Ron Cooper is the grandfather of present expressions of the global artisanal mezcal boom. He’s the founder of Del Maguey Mezcal. For the past several decades, when discussion about the history of this contemporary mezcal movement has arisen, he has been the recipient of praise; from me, and from some of his competitor brand owners.
A plethora of complaints about and protests from the purchase of any spirits in the stable of Del Maguey products has enveloped the mezcal industry. Some cantina owners as well as novice mezcal aficionados who consider themselves”in the know,” are upset that the mammoth booze baron Pernod Ricard has bought a majority of shares in the brand. The truth is that but for Mr. Cooper, consumption of mezcal would be nowhere near where it is now, and many of Del Maguey’s detractors would still be drinking pedestrian industrial agave products of nowhere near the quality of the mezcal now available; in the US, Britain, Australia, Mexico, Europe, as well as China.
Mr. Cooper started developing the brand from the mid-1990s, when tequila was king and mezcal was its humble cousin. Since that time no one has matched the marketing brilliance of Del Maguey’s moniker”single village mezcal.” Others have developed different approaches to promote the spirit, but were it not for Mr. Cooper they’d likely not even be in the mezcal organization, and in that case, nowhere near generating the income they produce for themselves, and more importantly agave growers and hard-working artisanal Oaxacan distillers; and given that the present mezcal boom, for tourism in the Southern Mexico state where a lot of the spirit is produced.
The year 1995, when Del Maguey started exporting, marked a dramatic change in the diversity of mezcal products available outside of Mexico. Until then, besides unaged mezcal made with the espadín specie of agave,”together with the worm,” product rested in oak barrels, and possibly a little bit of tobalá, there was practically nothing else around. Look at where we are now, with there being exported in the state of Oaxaca alone mezcal distilled from 8 – 10 distinct species, with each having between 10 – 20 sub-species. Each of these 150 or so varietals of agave yields a different nuance.
In a lengthy conversation with Mr. Cooper during the first half of 2018, I asked the hard questions, except of course about the sale price of his interest in the brand; rumors abound of course, but to my thinking it’s no one’s business. Whatever he got and will get, he deserves. He hasn’t given up control of the company, and in fact will continue to call the shots certainly at least well into the next decade. This will guarantee that the quality of Del Maguey will be basically the same as it has over the past 20+ years.
Who else in the industry deserves whatever Mr. Cooper is getting? Who else in the industry would require of his purchaser that means of production and resources of the trade remain unchanged? The biggest change will be as a result of the Pernod Ricard global trajectory in the spirits industry, which will benefit not just Del Maguey, but the economic fortunes of the naysayers. Yes, demand for the brand will increase, but for now the need for increased production will be addressed by building more traditional ovens for baking, horses and tahonas for crushing, wooden vats for fermenting, and copper alembics for distilling; nothing more.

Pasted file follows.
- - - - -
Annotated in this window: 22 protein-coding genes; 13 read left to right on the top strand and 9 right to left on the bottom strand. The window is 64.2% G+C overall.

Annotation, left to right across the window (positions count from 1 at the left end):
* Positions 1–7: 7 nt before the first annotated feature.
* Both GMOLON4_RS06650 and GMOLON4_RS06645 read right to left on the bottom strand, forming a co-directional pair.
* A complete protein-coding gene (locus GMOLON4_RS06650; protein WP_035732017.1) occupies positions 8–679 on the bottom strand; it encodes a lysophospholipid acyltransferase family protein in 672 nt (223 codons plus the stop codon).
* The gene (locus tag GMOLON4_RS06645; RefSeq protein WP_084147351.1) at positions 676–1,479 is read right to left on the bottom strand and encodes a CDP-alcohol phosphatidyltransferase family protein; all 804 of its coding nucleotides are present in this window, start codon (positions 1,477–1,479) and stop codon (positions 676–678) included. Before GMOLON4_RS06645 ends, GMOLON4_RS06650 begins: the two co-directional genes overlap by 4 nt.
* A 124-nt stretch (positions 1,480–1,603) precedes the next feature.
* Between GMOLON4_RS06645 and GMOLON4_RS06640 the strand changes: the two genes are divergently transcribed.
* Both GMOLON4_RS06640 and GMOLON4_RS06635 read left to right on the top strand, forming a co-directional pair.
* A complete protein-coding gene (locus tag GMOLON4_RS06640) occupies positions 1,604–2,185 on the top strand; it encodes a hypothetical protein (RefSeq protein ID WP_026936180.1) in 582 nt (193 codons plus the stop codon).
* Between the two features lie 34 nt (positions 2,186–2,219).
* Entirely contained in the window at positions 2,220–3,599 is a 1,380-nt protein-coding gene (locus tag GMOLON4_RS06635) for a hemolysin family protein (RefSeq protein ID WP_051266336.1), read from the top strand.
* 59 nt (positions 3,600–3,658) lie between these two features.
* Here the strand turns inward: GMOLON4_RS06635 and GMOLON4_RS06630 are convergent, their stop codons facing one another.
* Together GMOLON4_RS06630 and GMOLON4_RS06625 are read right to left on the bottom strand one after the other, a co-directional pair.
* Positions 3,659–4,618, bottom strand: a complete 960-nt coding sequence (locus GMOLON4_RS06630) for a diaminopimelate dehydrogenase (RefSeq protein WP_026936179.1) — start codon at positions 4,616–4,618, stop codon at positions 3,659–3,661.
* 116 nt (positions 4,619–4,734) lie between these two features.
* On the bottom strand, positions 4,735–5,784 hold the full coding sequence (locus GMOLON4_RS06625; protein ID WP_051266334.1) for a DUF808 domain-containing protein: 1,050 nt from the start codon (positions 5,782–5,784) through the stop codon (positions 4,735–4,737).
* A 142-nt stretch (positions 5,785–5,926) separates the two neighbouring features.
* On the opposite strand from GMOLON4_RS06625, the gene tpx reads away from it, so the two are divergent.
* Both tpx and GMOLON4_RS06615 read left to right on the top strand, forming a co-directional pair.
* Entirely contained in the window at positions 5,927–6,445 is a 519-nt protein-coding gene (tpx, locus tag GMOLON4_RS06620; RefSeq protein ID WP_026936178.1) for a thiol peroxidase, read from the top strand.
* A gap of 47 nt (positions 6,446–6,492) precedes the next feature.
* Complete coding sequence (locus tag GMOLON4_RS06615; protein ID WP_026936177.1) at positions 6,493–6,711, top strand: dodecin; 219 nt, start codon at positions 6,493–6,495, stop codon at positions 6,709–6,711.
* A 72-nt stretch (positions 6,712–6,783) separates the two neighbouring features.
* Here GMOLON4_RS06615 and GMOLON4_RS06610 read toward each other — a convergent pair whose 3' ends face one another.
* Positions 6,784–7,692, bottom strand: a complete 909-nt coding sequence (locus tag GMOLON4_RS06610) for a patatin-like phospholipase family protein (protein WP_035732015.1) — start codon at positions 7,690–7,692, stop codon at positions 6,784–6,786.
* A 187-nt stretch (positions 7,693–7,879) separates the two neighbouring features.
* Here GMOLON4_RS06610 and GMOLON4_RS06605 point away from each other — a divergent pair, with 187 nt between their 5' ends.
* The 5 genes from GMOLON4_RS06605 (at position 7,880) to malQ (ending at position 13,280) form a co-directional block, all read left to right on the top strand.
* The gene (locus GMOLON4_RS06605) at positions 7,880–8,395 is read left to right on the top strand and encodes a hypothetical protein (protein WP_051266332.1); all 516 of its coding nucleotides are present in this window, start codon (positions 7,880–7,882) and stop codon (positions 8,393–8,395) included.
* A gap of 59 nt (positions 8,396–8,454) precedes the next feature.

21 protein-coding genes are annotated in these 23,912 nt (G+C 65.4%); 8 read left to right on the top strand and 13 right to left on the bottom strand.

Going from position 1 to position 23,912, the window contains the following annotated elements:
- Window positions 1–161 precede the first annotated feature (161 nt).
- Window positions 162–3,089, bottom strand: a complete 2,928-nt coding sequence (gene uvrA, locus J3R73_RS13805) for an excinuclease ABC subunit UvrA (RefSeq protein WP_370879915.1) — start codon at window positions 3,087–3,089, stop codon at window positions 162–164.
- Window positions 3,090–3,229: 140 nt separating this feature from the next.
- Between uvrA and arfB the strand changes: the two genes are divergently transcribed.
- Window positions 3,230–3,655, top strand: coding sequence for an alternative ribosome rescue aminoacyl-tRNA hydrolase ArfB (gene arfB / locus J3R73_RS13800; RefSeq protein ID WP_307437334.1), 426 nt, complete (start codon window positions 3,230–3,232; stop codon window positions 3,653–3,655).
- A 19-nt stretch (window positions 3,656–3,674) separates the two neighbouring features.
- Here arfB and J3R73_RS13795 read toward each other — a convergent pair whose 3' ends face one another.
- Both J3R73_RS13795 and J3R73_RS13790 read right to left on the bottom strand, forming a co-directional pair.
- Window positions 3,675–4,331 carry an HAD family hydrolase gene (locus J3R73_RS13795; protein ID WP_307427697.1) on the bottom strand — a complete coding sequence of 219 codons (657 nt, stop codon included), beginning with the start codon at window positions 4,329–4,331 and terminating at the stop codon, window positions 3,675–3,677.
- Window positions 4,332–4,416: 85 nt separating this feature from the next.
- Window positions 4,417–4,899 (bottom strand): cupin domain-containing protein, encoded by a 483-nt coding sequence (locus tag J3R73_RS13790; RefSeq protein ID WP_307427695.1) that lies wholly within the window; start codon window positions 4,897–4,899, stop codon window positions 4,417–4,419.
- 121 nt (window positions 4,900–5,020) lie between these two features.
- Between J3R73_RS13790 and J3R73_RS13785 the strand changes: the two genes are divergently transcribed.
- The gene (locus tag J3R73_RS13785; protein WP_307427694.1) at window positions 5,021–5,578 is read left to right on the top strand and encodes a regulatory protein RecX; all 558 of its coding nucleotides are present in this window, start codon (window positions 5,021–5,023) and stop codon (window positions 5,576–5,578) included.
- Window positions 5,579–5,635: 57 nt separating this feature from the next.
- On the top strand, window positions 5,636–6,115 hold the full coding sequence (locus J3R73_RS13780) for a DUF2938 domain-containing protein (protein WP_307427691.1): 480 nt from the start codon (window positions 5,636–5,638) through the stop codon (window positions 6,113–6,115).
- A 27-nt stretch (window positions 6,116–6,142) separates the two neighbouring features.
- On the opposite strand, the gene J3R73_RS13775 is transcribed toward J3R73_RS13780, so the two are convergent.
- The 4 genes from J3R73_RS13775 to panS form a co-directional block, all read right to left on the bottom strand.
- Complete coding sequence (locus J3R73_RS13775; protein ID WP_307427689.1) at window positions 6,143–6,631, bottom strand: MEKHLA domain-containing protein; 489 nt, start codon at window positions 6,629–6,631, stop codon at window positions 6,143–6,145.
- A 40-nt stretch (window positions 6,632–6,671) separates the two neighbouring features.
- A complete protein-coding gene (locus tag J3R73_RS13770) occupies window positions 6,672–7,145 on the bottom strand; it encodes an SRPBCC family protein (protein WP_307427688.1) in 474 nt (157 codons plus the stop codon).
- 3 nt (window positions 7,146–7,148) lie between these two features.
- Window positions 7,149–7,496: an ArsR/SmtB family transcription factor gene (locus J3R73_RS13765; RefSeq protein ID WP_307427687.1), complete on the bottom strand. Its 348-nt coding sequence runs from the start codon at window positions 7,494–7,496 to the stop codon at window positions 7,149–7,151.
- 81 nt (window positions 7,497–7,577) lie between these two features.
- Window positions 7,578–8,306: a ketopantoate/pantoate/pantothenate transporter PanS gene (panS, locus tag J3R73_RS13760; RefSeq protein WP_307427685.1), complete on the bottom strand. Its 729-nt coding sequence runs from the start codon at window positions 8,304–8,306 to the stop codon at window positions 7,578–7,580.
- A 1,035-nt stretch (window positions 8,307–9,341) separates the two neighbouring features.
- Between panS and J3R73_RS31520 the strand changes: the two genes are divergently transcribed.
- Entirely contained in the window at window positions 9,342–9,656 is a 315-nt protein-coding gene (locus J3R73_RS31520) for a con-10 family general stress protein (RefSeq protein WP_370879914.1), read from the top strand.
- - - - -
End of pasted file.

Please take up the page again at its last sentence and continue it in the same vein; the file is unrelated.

The US state department are constantly at the ready to discount Mexico as a viable and attractive tourist destination. Every little ruckus anywhere in the country attracts both media and foreign government (mainly US) attention, and fuels the flames of hoards, the curious thing being that they’re generally the ones who have never been to Mexico, and relish at every chance to paint the entire nation with one broad stroke of the brush;”Didn’t you hear, the drug lords south of the border in Mexico are slaughtering people, so you would be crazy to go to Oaxaca.” It’d be no different than the US state department warning against travel to Banff Alberta or Niagara Falls Ontario due to civil unrest in Quebec or Greenpeace protests in the Arctic or off the coast of Nova Scotia.
Oaxaca need tourism to survive, and much more importantly to thrive. Mr. Cooper is more so than any other individual, or entity for that matter, responsible for the seed of mezcal tourism in southern Mexico, and its continued exponential growth. Other brands have helped the tourist trade in promoting travel to small Oaxacan artisanal distilleries, but it all began with Del Maguey. And the proposal that the caliber of Mr. Cooper’s lineup of agave spirits has changed since the Pernod Ricard buyout, is outrageous.
We are living in a predominantly capitalist world. Other preferred brands will sell out as their owners opt to move on. If you base your buying decisions on distillery ownership and little more as in some cases has been the case with Del Maguey Mezcalas much as it may seem unthinkable today, what will you have to drink tomorrow? Look at Wellington Bat Removal for more information.